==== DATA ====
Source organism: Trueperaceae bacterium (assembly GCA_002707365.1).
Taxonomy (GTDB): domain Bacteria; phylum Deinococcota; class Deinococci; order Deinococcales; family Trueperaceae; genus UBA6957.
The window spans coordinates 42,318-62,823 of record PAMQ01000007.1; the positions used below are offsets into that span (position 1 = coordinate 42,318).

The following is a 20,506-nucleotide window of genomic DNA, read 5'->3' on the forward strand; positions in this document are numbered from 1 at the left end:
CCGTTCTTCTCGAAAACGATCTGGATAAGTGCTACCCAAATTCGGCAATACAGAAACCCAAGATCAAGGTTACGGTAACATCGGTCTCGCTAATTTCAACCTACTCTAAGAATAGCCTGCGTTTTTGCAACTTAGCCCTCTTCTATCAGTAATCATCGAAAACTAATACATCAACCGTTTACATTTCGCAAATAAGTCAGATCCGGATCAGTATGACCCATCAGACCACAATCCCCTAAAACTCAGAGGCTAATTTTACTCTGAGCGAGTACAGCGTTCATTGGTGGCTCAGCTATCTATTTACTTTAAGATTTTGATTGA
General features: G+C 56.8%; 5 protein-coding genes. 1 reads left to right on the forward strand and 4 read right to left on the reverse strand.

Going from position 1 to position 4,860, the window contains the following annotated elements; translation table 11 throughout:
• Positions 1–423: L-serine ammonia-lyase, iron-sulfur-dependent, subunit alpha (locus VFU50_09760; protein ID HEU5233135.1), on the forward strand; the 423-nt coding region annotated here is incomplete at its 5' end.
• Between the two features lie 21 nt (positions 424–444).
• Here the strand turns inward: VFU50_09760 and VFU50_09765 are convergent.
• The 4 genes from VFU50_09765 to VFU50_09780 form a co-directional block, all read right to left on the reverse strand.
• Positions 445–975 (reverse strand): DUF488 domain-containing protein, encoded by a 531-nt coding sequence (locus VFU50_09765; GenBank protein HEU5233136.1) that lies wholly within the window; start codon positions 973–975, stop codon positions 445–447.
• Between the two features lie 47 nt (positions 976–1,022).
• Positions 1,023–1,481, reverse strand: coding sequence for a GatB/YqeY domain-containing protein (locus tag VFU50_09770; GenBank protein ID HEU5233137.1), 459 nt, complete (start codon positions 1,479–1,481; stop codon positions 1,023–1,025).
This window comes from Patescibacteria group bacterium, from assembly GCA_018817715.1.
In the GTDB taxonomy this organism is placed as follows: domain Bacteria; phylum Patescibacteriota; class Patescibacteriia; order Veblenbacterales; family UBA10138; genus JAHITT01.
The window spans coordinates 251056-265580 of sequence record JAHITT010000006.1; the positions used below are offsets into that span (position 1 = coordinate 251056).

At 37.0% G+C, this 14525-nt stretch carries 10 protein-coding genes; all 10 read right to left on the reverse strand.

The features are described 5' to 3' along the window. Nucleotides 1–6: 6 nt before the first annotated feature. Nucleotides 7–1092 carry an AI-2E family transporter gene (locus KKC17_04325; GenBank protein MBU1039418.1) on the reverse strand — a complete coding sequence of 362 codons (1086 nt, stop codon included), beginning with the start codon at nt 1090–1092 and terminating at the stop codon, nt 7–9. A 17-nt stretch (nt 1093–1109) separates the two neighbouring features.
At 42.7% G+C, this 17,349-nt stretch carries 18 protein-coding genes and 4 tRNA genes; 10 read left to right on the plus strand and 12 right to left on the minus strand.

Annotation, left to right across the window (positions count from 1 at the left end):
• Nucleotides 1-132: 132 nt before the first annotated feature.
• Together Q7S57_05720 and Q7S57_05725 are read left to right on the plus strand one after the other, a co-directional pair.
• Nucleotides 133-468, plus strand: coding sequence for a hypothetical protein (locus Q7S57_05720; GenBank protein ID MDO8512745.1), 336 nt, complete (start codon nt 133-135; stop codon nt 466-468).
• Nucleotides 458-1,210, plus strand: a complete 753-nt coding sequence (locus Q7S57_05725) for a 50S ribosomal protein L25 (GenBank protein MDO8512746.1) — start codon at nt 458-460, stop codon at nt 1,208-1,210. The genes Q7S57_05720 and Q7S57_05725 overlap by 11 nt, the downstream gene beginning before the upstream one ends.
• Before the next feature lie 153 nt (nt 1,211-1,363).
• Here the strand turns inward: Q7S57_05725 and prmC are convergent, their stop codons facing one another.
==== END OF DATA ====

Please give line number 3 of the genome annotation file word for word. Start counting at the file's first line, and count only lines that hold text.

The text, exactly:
The window spans coordinates 42,318-62,823 of record PAMQ01000007.1; the positions used below are offsets into that span (position 1 = coordinate 42,318).